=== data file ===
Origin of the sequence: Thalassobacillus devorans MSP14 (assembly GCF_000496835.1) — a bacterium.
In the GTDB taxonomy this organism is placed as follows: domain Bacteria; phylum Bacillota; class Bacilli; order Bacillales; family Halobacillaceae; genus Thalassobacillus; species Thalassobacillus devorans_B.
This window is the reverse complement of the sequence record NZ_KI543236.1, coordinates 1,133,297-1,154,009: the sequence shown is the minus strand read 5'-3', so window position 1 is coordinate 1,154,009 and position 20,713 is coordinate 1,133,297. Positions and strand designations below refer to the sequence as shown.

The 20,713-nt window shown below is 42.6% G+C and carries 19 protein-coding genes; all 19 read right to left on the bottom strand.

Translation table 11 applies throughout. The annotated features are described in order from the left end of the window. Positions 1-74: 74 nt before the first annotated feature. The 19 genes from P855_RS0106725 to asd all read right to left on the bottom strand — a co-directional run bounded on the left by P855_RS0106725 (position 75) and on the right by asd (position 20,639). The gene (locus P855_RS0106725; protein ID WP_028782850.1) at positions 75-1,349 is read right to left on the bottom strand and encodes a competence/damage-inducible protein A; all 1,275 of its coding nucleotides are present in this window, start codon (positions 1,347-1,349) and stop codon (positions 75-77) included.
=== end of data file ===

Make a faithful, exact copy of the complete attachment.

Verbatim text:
Origin of the sequence: Thalassobacillus devorans MSP14 (assembly GCF_000496835.1) — a bacterium.
In the GTDB taxonomy this organism is placed as follows: domain Bacteria; phylum Bacillota; class Bacilli; order Bacillales; family Halobacillaceae; genus Thalassobacillus; species Thalassobacillus devorans_B.
This window is the reverse complement of the sequence record NZ_KI543236.1, coordinates 1,133,297-1,154,009: the sequence shown is the minus strand read 5'-3', so window position 1 is coordinate 1,154,009 and position 20,713 is coordinate 1,133,297. Positions and strand designations below refer to the sequence as shown.

The 20,713-nt window shown below is 42.6% G+C and carries 19 protein-coding genes; all 19 read right to left on the bottom strand.

Translation table 11 applies throughout. The annotated features are described in order from the left end of the window. Positions 1-74: 74 nt before the first annotated feature. The 19 genes from P855_RS0106725 to asd all read right to left on the bottom strand — a co-directional run bounded on the left by P855_RS0106725 (position 75) and on the right by asd (position 20,639). The gene (locus P855_RS0106725; protein ID WP_028782850.1) at positions 75-1,349 is read right to left on the bottom strand and encodes a competence/damage-inducible protein A; all 1,275 of its coding nucleotides are present in this window, start codon (positions 1,347-1,349) and stop codon (positions 75-77) included.